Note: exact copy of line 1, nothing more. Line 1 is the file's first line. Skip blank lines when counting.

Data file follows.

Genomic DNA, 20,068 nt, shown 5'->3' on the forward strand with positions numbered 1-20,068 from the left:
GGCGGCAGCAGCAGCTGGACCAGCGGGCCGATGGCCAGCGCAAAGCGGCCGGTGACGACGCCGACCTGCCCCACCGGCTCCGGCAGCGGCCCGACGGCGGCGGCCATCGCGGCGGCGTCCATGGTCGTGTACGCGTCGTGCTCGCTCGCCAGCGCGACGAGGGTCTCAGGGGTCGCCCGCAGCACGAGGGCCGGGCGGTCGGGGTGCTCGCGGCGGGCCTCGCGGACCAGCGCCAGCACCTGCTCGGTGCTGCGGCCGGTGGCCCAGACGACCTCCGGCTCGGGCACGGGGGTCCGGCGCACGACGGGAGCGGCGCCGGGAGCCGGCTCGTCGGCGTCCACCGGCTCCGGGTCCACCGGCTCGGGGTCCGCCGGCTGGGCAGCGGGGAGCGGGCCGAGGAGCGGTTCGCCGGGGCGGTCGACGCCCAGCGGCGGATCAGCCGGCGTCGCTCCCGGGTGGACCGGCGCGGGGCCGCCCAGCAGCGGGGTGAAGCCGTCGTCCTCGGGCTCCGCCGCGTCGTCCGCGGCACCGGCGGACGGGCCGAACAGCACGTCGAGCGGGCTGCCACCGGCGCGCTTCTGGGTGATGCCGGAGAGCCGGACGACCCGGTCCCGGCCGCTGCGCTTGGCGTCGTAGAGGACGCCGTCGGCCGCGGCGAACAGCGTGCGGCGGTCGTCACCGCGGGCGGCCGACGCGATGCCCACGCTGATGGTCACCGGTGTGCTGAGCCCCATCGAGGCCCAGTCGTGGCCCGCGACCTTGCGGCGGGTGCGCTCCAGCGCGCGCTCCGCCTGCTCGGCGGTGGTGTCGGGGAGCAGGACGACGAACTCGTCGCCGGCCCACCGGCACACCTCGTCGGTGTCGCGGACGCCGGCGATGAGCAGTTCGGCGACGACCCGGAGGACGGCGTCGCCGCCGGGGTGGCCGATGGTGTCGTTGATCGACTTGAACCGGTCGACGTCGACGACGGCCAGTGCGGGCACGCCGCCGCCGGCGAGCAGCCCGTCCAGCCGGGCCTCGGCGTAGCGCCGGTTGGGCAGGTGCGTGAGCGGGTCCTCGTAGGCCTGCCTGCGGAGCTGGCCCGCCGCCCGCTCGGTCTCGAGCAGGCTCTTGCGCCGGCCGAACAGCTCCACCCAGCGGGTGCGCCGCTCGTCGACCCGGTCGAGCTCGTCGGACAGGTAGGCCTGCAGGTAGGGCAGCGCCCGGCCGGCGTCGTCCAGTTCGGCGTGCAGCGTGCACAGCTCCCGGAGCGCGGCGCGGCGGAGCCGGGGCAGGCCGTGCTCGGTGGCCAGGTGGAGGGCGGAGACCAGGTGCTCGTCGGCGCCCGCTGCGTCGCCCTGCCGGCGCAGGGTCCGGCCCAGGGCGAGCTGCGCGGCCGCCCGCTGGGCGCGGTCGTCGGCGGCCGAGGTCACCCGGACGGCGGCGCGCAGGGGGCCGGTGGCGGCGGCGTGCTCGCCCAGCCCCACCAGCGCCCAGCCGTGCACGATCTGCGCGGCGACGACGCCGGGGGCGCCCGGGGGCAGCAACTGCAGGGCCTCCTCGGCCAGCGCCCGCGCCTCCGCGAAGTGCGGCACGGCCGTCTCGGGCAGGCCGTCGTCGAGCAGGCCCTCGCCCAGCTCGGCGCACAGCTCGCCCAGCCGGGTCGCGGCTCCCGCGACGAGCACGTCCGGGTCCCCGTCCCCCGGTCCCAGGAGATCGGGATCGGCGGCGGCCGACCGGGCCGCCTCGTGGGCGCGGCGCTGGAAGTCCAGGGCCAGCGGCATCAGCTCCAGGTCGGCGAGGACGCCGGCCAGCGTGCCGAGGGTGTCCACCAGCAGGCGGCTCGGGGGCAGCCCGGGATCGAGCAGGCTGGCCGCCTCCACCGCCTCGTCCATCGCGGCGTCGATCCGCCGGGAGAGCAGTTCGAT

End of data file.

Genomic DNA, 20,068 nt, shown 5'->3' on the forward strand with positions numbered 1-20,068 from the left: